I was lucky enough to have started framing in college and got to learn the equipment on campus. For those of us who entered the profession later on, seminars and instuctional books are the way to go.

Vivian Kistler has a set of books and videos that are extremely easy to understand and covers alot of territory.

Every chance you get, go to the seminars as they enter your area. I've never come away from one without new information, no matter how long I've been doing this.

As I recall, most of my Fletcher equipment came with videos, but I must admit, I was so familiar with the product i don't know if there is instuctional info on those.

Good Luck,
Pcasico has a framing school...........look him up he is a Grumbler.

Pam Madden also a Grumbler teaches I think in Florida, I seem to recall they have a week long program.

Last but not least, Larson Juhl has seminars geared towards the beginner. I think they will train you even if you are homebased, you just can't sell their stuff til you have a store front.

Good luck!
Trapper said it very well up above...we ALL have made our share of mistakes and learned a lot over the years...the real task is to always deep your mind open for new ideas as well, and always be willing to learn...nobody knows it all.
I have heard from many people that the Larson-Juhl classes are a great way to go, tho' I have not taken them myself. It may be a good way to start for you and open doors into other areas. Good luck to you.
Deacon, what is that thing in your avatar???
Oh yeah, like the others, I recommend the schools. Larson's or Paul Cascio's or whichever. I went to Paul Frederick's Picture Framing Academy in the early 80's. Had never framed before, just some mat-cutting and home-framing my mom's and my needlework. It was only a week, but wow, what I learned in that week, and the years to come, in my own frame shop, to be able to pick up the phone and ask Paul for help. It helped me be able to have a frame shop for several years, and the experience is still helping me now. Sure wish I'd had The Grumble then! don't ever be afraid to ask questions. There will always be someone who was afraid to ask, and learned from yours!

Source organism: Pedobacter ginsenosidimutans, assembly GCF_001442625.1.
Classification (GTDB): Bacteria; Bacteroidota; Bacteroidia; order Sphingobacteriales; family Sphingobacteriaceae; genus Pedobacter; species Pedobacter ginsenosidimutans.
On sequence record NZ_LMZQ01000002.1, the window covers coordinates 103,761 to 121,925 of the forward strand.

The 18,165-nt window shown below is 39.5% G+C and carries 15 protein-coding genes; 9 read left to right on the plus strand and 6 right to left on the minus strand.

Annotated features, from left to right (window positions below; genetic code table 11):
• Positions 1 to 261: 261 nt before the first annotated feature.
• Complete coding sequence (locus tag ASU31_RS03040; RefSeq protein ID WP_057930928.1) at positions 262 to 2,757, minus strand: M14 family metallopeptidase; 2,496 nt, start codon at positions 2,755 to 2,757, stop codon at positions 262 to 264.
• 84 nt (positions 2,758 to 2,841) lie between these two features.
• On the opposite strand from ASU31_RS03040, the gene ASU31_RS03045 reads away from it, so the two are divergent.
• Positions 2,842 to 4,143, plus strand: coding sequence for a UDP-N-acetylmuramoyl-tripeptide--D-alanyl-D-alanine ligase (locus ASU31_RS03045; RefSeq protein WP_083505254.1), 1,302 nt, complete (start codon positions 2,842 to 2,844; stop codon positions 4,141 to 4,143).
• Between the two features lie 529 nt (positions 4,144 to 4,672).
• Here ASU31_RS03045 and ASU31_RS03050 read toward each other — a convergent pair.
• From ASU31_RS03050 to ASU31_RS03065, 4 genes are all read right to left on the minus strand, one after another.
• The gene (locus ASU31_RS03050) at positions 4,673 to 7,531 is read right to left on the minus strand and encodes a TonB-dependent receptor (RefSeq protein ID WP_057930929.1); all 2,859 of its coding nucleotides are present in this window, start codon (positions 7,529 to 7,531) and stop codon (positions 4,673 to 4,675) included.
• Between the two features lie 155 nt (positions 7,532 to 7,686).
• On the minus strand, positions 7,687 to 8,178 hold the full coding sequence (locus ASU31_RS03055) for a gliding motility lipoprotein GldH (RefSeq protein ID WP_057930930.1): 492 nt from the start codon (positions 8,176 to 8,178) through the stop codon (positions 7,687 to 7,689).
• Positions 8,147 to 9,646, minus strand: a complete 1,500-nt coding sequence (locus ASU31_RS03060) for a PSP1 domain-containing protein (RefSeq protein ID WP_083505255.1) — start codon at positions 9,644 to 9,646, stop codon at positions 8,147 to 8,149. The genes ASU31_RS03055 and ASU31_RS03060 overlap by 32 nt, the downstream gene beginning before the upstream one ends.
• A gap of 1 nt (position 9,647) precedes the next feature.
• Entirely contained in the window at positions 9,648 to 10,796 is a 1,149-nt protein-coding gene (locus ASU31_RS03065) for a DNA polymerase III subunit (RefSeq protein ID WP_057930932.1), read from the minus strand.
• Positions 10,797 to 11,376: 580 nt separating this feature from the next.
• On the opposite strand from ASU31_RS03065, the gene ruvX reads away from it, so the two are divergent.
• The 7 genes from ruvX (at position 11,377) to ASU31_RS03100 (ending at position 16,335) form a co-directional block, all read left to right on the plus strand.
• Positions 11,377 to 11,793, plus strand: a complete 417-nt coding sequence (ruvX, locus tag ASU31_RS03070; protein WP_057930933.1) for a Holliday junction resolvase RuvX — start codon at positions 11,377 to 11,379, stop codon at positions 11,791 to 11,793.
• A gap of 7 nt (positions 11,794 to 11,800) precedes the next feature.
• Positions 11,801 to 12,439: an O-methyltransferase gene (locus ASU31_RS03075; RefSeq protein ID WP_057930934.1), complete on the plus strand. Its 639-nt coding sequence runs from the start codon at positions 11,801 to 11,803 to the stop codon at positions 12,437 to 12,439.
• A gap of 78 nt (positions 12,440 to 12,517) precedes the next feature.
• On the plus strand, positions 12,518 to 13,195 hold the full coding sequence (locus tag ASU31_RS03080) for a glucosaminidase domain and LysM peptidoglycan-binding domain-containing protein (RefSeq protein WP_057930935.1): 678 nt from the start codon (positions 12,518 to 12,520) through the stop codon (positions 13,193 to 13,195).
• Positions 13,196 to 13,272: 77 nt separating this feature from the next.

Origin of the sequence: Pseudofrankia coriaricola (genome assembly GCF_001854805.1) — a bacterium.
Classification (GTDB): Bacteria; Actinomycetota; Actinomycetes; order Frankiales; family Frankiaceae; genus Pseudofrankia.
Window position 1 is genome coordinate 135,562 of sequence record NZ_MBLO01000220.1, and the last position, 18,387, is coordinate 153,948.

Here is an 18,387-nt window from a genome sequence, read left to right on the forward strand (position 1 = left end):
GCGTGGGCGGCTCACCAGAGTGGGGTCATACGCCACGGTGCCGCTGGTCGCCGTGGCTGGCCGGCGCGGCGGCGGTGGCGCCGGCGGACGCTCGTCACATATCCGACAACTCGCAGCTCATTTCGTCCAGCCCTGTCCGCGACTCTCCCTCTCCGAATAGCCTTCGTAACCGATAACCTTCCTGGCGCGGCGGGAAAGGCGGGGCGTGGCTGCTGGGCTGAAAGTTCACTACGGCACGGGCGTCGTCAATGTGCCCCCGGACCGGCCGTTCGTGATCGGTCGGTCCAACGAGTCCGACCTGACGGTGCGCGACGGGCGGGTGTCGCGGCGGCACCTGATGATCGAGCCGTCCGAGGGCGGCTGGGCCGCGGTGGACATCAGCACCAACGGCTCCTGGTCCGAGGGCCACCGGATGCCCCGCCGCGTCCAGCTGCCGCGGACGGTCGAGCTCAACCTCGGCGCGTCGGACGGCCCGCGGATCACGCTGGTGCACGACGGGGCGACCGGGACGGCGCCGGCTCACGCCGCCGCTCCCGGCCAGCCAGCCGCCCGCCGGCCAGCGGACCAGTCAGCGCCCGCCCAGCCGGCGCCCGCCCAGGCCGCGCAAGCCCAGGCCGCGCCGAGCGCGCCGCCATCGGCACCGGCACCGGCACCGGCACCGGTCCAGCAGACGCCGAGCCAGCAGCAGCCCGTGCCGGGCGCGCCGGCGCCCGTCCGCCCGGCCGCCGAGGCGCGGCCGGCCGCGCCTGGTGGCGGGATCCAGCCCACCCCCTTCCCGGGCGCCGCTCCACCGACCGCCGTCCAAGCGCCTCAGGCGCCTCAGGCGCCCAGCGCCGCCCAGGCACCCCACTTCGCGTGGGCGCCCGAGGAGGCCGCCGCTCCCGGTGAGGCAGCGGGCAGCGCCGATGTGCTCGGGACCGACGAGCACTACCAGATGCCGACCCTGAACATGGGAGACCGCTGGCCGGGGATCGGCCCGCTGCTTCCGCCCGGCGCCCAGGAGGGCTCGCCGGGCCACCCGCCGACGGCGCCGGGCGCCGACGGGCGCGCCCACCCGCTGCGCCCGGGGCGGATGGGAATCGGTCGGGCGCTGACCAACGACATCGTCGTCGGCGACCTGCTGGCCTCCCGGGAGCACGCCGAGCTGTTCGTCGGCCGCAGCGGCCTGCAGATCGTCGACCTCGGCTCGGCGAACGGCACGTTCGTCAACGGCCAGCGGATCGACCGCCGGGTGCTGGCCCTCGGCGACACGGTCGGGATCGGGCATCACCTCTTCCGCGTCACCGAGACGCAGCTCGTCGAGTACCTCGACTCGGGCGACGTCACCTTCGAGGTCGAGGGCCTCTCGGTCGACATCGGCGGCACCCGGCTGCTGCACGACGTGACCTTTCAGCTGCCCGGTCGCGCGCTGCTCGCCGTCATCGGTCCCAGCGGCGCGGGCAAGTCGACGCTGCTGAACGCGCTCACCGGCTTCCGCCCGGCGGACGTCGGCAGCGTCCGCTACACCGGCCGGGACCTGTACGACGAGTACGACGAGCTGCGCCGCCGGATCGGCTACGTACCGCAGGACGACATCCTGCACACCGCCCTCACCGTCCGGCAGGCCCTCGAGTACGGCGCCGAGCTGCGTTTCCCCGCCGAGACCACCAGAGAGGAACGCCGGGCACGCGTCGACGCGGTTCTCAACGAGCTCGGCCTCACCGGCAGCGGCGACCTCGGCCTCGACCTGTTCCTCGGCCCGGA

"Deacon, what is that thing in your avatar???"

Ha! Ha! That's me, swimming in my coffee after about the 4th cup. I simply love the stuff.

Thanks everyone for your ideas. I'm always watching for opportunities to learn.
Deacon- The other day the little guy seemed to be swimming neatly within the cup, but now he seems to have "escaped" (at least on my monitor) and is kicking out toward the right side. What's the deal?
Originally posted by trapper:
...The problem is that we compare our weaknesses to the strength of others and we always come up short when we do this...

That is probably the most thought provoking comment I have ever read here on the G.

Thanks for sharing that Trapper!

Now back to the thread...

Books, videos, The Grumble and practice practice. You will achieve the knowledge goals that you desire.
Hi Deaconsbench,

There are a numbe of good framing schools around the U.S. and in Canada.

My school, The American Picture Framing Academy is geared to providing both technical and business training for the industry.

You can find more info about the school and also link to my "Guerrilla Framer" articles that appeared in Picture Framing Magazine for more than 10 years.

Feel welcome to call me personally if you have questions. 860-940-9262

Paul Cascio
Hi, Paul. I once thought about your school, and signed up for email announcements. Unfortunately, the 'announcements' became all too numerous, and I eventually had my email address removed from the system.

But thank you for the information and invite! It's certainly appreciated.
Originally posted by Rick Granick:
Deacon- The other day the little guy seemed to be swimming neatly within the cup, but now he seems to have "escaped" (at least on my monitor) and is kicking out toward the right side. What's the deal?
I know - I was told he was too big, then told he was OK. My monitor was set too high on pixels or something, so everything was large. I tried to 'rotate' and shrink him. It looked like he was being covered up in an oil slick or something. I may just go back to my other coffee cup.